This small and badly broken tablet preserves the beginning and end of a commentary. According to its rubric it is a commentary on the "29th" tablet of Šumma Ālu, however the incipit it gives for this alleged "29th" tablet corresponds with that called the "31st tablet" in other traditions.
The colophon states that the tablet was copied by Marduk-zēru-ibni, son of Nabû-balāssu-iqbi, from the Egibatila family, for his father, probably as some sort of pedagogical exercise. It is not dated but probably comes from the end of the second or the beginning of the first century BC, like the dated tablets from Nabû-balāssu-iqbi's collection.
The most remarkable feature of the colophon is its statement that the continuation (arkīšu) of the present tablet (Šumma Ālu 32) was written on a leather roll (magallatu). The same statement can be found in another commentary owned by Nabû-balāssu-iqbi, CCP 3.5.25.
A collation of the tablet has improved our understanding of the relationship of the present commentary with its base text. The commentary is mostly concerned with philological matters: e.g. the hardly ever syllabically written ordinal number "eleventh" (ištēnšerû) is said in r 2' to mean "11," and to correspond with Šabāṭu, the eleventh month of the Babylonian calendar.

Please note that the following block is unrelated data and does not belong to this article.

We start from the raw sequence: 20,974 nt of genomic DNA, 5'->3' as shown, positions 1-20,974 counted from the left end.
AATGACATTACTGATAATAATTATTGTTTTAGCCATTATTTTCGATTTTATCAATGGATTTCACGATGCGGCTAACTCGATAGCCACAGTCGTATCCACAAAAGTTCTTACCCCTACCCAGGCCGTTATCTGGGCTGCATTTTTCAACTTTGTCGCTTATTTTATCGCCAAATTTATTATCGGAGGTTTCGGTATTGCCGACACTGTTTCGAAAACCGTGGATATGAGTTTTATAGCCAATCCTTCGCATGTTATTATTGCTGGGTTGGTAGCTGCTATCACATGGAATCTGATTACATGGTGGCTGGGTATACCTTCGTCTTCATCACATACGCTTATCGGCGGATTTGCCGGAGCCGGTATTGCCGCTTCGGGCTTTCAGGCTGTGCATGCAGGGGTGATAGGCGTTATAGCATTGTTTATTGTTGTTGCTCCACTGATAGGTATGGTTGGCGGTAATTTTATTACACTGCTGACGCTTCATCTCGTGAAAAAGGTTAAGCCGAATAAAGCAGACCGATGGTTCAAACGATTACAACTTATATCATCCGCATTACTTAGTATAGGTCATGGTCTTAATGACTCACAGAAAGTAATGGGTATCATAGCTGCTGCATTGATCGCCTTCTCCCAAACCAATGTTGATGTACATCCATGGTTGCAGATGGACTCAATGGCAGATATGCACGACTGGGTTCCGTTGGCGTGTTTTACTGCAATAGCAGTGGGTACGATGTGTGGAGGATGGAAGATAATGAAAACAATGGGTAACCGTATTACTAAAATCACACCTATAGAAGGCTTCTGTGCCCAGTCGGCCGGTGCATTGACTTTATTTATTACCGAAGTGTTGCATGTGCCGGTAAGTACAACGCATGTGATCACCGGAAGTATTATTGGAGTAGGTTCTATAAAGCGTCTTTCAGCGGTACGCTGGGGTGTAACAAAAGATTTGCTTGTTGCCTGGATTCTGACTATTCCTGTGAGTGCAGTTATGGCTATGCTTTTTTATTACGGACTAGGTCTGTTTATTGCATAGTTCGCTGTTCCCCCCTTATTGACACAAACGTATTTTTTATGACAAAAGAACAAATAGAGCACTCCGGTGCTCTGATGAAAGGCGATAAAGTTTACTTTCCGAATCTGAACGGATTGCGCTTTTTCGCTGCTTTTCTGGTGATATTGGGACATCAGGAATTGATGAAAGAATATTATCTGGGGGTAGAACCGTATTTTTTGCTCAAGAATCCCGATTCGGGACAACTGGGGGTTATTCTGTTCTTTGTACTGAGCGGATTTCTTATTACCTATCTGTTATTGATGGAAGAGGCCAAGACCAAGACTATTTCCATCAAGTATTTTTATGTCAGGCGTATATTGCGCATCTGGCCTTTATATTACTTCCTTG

As is usually the case with commentaries on divination texts, another concern of this tablet is to prove the internal consistency of its base text. It does so by correlating a word from the protasis with a word from the apodosis. For instance, l. 3-4 explain an apodosis that attributes a certain outcome to the "hand of Ištar" by correlating "Ištar" with a word from the protasis.
In the same manner, the commentary tries to justify certain apotropaic measures prescribed in the base text by relating them to the words of the omen. For instance, l. 4 explains the abbreviated writing of the expression "to tie a knot" (ṭurra tarakkas) with a full syllabic writing of the phrase, and then proceeds to explain it with an aššu gloss that probably refers to one of the terms in the protasis.
The commentary has some points common with K.1 (CCP 3.5.30), a commentary on Šumma Ālu 30-32, which perhaps suggests that both of them belong to the same tradition.